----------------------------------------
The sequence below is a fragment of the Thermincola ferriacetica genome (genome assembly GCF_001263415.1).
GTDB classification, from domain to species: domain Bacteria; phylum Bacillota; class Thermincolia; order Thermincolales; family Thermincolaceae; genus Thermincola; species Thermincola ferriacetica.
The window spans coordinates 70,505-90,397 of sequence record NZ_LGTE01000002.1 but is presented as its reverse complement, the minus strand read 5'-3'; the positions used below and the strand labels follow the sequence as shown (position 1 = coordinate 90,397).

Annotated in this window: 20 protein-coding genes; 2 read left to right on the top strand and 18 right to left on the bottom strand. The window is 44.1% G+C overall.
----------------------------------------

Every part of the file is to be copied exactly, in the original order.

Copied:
The sequence below is a fragment of the Thermincola ferriacetica genome (genome assembly GCF_001263415.1).
GTDB classification, from domain to species: domain Bacteria; phylum Bacillota; class Thermincolia; order Thermincolales; family Thermincolaceae; genus Thermincola; species Thermincola ferriacetica.
The window spans coordinates 70,505-90,397 of sequence record NZ_LGTE01000002.1 but is presented as its reverse complement, the minus strand read 5'-3'; the positions used below and the strand labels follow the sequence as shown (position 1 = coordinate 90,397).

Annotated in this window: 20 protein-coding genes; 2 read left to right on the top strand and 18 right to left on the bottom strand. The window is 44.1% G+C overall.